Notes from the Director: Presidents and Invention :: Smithsonian Lemelson Center
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Arthur Molella, Jerome and Dorothy Lemelson Director

With the inauguration just around the corner, we turn our attention to presidents and invention. In these perilous economic times, practically everyone agrees that the nation will need strong presidential leadership to regain its edge in innovation. I can't wait to see what Barack Obama does to fulfill his campaign pledge to spur innovation and improve American competitiveness in business and technology. In the communications area, where he has promised next-generation broadband and universal Internet access, the incoming president has already demonstrated his innovation credentials. With his creative use of the Internet to raise funds, he ran one of the most technologically sophisticated presidential campaigns since FDR turned radio into a formidable political tool and flew into the 1932 Chicago Democratic convention in a Ford Tri-Motor, nicknamed the Tin Goose. 

Since the beginning of the republic, Americans have expected their political leaders to support and stand for innovation. A number of technophile chief executives have occupied the White House, starting with George Washington, a strong promoter of roads, canals, and military technology, and continuing with technical experts and engineers such as Herbert Hoover and Jimmy Carter. But what about presidents as inventors? 

In that department, Thomas Jefferson has no rivals. Not only was he one of the fathers of the U.S. patent system, he was an estimable inventor in his own right, as any visitor to Monticello can attest. Among the devices that he improved or created himself are the Great Clock in the entrance hall, a novel moldboard for a plow, and a wheel cipher for sending coded messages. On display in the exhibit The American Presidency: A Glorious Burden here at the National Museum of American History are his improved polygraph, which creates simultaneous copies of a writer's manuscript, and a portable lap desk of his own design, on which he penned the Declaration of Independence. 

Although the polymathic Jefferson encouraged invention in every office he occupied, including serving on the first committee of patent examiners when he was secretary of state, he held no patents himself. Despite these official roles, he was openly skeptical of patenting, because he believed it undermined every man's right to invent, a violation of his deeply held democratic values.  You might say he was a forerunner of today's "open source" advocates, though for somewhat different reasons.  

Our sixteenth president, whose two hundredth birthday we celebrate this year, had no such compunction about patenting. A staunch upholder of the patent system, the mechanically inclined Abraham Lincoln in fact was the only U.S. president ever to hold a patent. One of the treasures of the National Museum of American History is the patent model Lincoln submitted for buoying riverboats over the shoals that obstructed the shallow waters of western rivers. The innovation was based on a set of inflatable chambers attached to a ship's hull just below the waterline. Although patent no. 6,469 was awarded in May 1849, Lincoln never attempted to market his invention. His patent model, early versions of which he apparently whittled himself, is now on view with explanatory animation in the Museum's new Lincoln bicentennial exhibition, Abraham Lincoln: An Extraordinary Life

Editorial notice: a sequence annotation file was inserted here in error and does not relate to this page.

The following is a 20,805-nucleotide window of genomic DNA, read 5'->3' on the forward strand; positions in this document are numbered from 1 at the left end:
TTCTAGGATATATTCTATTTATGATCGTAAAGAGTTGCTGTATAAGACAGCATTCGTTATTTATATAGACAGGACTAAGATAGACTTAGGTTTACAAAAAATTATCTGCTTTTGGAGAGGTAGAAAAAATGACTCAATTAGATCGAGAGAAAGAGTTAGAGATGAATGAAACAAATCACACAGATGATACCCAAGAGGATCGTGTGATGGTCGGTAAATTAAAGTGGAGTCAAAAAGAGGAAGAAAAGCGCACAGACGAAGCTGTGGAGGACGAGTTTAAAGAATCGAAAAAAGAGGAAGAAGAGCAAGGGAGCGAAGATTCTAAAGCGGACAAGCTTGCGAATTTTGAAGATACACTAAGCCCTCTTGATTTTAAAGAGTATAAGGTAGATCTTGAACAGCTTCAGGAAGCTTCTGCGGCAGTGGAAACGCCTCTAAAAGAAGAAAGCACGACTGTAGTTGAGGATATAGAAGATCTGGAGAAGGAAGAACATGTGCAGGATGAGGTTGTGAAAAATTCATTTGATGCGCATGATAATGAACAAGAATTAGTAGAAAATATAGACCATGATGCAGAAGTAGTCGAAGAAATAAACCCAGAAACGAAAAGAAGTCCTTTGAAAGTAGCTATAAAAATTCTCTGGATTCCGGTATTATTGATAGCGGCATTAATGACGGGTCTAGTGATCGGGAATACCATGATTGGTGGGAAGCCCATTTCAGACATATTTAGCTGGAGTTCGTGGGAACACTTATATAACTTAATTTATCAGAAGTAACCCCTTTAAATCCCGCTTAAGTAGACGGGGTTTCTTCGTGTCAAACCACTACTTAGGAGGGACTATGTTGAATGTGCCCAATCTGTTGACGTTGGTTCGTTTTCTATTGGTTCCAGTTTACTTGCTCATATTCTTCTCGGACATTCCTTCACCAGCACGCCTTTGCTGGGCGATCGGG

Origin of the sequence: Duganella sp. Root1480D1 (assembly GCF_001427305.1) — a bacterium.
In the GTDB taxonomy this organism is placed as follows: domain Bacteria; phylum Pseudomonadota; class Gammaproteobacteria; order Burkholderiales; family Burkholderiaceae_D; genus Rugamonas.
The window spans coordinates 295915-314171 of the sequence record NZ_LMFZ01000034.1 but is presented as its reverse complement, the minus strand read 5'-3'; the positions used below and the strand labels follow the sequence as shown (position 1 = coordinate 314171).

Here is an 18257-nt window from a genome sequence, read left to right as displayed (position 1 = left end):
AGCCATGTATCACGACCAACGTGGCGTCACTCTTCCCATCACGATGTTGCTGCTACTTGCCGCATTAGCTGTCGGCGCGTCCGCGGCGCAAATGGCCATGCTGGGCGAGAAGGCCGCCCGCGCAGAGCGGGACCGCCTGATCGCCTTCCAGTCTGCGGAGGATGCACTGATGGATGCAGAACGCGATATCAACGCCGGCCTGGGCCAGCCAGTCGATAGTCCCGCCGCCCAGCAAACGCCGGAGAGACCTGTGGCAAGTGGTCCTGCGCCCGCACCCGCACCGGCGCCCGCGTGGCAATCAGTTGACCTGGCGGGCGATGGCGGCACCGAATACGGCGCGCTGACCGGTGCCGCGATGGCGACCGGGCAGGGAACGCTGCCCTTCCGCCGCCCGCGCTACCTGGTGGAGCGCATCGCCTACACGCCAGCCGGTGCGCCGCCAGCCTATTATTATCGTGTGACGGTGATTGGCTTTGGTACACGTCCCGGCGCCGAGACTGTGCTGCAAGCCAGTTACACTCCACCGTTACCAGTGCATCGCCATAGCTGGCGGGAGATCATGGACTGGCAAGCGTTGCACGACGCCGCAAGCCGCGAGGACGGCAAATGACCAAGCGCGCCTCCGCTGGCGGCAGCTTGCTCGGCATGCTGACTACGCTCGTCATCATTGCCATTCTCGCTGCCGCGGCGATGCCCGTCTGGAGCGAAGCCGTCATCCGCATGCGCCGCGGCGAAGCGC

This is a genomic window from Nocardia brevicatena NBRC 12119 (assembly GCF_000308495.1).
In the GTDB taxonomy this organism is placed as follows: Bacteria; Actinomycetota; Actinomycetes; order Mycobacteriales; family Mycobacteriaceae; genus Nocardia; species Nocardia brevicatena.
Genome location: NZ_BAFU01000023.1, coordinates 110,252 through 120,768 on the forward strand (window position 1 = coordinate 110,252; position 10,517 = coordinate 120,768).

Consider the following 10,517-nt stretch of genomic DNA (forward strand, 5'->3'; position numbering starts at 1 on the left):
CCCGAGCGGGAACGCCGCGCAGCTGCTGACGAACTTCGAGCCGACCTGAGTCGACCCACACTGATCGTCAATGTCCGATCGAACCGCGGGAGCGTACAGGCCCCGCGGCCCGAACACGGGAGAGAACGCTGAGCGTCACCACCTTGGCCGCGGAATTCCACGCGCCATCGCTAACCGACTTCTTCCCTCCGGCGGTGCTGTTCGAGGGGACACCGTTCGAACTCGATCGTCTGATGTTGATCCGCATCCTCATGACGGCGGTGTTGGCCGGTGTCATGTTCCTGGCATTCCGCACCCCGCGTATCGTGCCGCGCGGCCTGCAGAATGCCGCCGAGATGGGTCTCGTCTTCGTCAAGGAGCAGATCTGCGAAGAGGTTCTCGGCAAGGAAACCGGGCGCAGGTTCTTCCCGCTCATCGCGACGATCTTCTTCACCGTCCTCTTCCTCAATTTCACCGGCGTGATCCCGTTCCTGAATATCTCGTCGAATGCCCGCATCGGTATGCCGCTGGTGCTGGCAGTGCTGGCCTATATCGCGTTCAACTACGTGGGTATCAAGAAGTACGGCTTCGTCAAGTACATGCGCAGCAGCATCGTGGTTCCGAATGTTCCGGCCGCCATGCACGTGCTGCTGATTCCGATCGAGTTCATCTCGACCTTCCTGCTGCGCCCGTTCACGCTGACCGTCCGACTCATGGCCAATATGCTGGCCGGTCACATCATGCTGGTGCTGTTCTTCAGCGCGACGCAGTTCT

Lincoln's inspiration reputedly came from many years of navigating the Mississippi, Illinois, and Sangamon rivers, where on occasion he himself ran aground. His technological enthusiasm carried unabated into his presidency, where he engaged with scientists and inventors on a regular basis. Vigorously promoting military inventions during the Civil War, his administration oversaw a "Permanent Commission" of scientists, set up to screen proposals from independent inventors for the Navy Department. In 1863, he signed the bill establishing the National Academy of Sciences, which advises the government on matters of science, technology, and invention. In the end, a lifelong engagement with technology and invention translated into presidential policy. 

While we may not expect him to add inventing to a daunting to-do list, it will be fascinating to see whether President Obama, who has publicly identified himself with Lincoln, remains as strong an advocate of inventors and invention in pursuing his ambitious technological agenda. 

From Prototype, January 2009

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